Military families are all too familiar with the term PCS – “permanent change of station”, the permanent relocation of an active duty military service member and his or her family to a new location or base. Though “permanent” is the important word to consider in the definition, rarely does it apply for an extended period of time; it simply contrasts the Temporary Duty assignment, which is a shorter term change usually reflecting a move for six months or less. If your family is currently facing PCS, there are ways you can prepare and plan for the move.
Do Your Town Research
If you have the privilege of knowing where you’re going months in advance, go ahead and begin some research on the location. Culture shock happens all too often when people aren’t prepared for major changes, so understanding the lay of the land and other details will help you and your family adapt quickly. What’s the weather like year round? What’s the economic situation like in the town – is it booming? Is it struggling? What’s it like geographically? All of these things may seem small, but they’ll help you to prepare physically and mentally for what’s ahead.
If you’ve moved more than a few times in your life, you understand the benefit of de-cluttering before you go. Nobody wants to drag a u-haul full of easily losable or breakable and completely useless knick knacks all over the country. It takes up space, time and effort when you consider the amount of “stuff” you’re actually hauling around. While there are always items you should keep that will help you call your new location “home”, old clothes, useless trinkets, frivolous décor… you’ll find that those things are more of a pain than anything else.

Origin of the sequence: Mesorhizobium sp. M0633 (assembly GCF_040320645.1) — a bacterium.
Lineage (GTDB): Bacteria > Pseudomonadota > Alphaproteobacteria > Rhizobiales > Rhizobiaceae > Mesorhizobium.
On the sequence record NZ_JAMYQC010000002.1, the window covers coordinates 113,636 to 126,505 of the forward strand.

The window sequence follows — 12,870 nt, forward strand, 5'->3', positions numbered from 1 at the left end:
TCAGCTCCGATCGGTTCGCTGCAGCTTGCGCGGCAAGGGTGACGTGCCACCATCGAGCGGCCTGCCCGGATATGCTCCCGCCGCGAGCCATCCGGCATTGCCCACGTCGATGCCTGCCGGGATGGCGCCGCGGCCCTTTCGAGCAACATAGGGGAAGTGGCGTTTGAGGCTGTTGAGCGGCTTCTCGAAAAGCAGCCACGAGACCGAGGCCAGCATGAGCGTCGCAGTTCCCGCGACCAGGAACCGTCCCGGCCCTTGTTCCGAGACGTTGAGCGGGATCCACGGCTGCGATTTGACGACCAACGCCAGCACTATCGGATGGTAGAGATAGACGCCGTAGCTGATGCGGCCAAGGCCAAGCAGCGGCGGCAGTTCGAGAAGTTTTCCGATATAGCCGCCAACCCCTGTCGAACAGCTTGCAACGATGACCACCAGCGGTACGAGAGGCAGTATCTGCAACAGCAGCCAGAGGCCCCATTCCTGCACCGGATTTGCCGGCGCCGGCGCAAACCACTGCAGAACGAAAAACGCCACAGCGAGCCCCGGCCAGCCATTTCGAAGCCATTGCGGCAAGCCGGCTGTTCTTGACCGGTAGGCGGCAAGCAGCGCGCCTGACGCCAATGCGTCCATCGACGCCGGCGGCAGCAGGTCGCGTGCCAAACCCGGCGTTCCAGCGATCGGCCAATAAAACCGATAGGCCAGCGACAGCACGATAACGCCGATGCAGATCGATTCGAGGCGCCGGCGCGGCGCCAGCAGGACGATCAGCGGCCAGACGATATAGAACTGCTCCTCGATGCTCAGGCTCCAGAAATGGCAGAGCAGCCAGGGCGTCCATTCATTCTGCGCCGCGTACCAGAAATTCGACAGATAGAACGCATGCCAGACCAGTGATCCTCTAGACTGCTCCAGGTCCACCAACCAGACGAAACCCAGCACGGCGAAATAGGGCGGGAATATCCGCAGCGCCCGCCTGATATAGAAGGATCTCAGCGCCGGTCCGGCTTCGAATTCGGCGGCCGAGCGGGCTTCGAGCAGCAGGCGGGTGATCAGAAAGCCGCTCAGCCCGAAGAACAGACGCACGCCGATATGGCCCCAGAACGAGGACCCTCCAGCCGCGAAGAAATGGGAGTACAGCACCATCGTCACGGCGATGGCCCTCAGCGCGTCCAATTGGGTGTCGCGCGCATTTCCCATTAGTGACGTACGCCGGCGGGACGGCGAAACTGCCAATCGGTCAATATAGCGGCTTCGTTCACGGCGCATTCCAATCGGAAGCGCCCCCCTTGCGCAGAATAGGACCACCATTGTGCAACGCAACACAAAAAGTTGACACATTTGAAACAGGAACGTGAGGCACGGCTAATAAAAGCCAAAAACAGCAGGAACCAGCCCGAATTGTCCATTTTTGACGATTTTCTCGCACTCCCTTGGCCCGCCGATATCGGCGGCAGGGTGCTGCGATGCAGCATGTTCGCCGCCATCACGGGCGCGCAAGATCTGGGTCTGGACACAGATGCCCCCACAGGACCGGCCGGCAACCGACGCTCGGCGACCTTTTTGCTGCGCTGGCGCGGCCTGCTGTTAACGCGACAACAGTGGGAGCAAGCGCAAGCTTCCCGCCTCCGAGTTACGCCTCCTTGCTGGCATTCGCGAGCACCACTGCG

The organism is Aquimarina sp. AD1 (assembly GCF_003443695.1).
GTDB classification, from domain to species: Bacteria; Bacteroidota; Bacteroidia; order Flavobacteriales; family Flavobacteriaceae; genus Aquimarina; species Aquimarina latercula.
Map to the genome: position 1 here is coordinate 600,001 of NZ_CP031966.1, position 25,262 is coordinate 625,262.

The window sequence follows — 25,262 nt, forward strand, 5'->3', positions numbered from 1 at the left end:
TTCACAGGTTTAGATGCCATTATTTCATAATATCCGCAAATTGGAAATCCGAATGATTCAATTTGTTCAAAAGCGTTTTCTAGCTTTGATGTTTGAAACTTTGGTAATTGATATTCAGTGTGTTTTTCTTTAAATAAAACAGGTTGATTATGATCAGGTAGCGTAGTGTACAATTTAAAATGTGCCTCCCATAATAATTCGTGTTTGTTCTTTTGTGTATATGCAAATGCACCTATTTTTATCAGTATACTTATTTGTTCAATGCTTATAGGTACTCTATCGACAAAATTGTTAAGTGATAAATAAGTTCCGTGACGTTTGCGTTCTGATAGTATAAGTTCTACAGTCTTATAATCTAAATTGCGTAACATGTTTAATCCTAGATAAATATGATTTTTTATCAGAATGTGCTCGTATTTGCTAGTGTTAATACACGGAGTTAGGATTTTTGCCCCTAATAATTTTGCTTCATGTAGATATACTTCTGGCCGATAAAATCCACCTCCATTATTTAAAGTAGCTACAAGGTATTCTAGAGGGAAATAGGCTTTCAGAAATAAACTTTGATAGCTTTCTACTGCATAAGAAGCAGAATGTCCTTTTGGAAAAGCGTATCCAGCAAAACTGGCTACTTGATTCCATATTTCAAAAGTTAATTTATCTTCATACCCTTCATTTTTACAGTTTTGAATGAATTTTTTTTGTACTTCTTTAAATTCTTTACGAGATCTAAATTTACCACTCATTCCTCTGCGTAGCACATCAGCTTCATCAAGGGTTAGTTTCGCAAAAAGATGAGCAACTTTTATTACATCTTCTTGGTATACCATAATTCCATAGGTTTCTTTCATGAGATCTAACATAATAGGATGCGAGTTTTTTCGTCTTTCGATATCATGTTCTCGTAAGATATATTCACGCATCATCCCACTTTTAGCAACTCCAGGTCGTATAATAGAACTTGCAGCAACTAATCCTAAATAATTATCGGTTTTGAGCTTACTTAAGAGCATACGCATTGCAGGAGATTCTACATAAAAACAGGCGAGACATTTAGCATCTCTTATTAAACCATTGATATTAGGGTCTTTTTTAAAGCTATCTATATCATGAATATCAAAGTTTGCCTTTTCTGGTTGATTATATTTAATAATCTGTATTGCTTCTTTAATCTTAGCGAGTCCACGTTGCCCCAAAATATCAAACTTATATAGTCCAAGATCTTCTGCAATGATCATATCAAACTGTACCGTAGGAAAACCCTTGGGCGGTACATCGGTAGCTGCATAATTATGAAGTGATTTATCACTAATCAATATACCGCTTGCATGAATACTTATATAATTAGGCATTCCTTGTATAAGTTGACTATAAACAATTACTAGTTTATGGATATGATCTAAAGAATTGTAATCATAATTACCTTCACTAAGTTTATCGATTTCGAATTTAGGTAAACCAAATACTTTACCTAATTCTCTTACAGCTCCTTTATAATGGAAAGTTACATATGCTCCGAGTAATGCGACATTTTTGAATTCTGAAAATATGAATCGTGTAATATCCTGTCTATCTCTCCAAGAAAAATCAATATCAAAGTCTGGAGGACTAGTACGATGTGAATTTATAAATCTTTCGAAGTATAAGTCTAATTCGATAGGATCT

Schools, Jobs and Community
Since you’re bringing your family, you’ll want to really dig into what the move will be like for them. What kind of schools are there? Will you be homeschooling mid-school year? Will your spouse need to find a job? If so, will it be on or off the base? What’s there to do for fun year round? Is there a community to get involved in, whether it be volunteer work, recreational sports, or other events? Community is something you need wherever you go, so figure out what you’ll need to do to dive right into fellowship to foster friendships, relationships and grow new roots in a new place.
Change of station moves can be hard, especially when they’re considered “permanent” or indefinite and are far away from friends and family. Doing the research to become accustomed to the new place and de-cluttering to make life easier for the move is key to making it as smooth as possible.